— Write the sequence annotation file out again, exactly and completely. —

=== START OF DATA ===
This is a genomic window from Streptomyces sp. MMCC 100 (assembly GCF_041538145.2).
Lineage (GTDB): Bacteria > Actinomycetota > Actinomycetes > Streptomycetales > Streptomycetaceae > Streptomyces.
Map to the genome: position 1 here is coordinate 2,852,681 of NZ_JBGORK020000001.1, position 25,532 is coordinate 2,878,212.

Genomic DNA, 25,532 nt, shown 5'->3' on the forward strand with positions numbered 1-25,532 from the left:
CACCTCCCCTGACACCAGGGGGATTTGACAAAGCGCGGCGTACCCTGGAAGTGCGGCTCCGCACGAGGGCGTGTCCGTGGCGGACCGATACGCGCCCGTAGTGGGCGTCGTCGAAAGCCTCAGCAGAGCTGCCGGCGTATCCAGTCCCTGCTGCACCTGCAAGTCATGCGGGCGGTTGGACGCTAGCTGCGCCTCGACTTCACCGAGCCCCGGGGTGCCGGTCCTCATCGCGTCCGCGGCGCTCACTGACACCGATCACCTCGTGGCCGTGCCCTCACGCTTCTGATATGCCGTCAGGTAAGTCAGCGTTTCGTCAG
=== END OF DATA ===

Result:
This is a genomic window from Streptomyces sp. MMCC 100 (assembly GCF_041538145.2).
Lineage (GTDB): Bacteria > Actinomycetota > Actinomycetes > Streptomycetales > Streptomycetaceae > Streptomyces.
Map to the genome: position 1 here is coordinate 2,852,681 of NZ_JBGORK020000001.1, position 25,532 is coordinate 2,878,212.

Genomic DNA, 25,532 nt, shown 5'->3' on the forward strand with positions numbered 1-25,532 from the left:
CACCTCCCCTGACACCAGGGGGATTTGACAAAGCGCGGCGTACCCTGGAAGTGCGGCTCCGCACGAGGGCGTGTCCGTGGCGGACCGATACGCGCCCGTAGTGGGCGTCGTCGAAAGCCTCAGCAGAGCTGCCGGCGTATCCAGTCCCTGCTGCACCTGCAAGTCATGCGGGCGGTTGGACGCTAGCTGCGCCTCGACTTCACCGAGCCCCGGGGTGCCGGTCCTCATCGCGTCCGCGGCGCTCACTGACACCGATCACCTCGTGGCCGTGCCCTCACGCTTCTGATATGCCGTCAGGTAAGTCAGCGTTTCGTCAG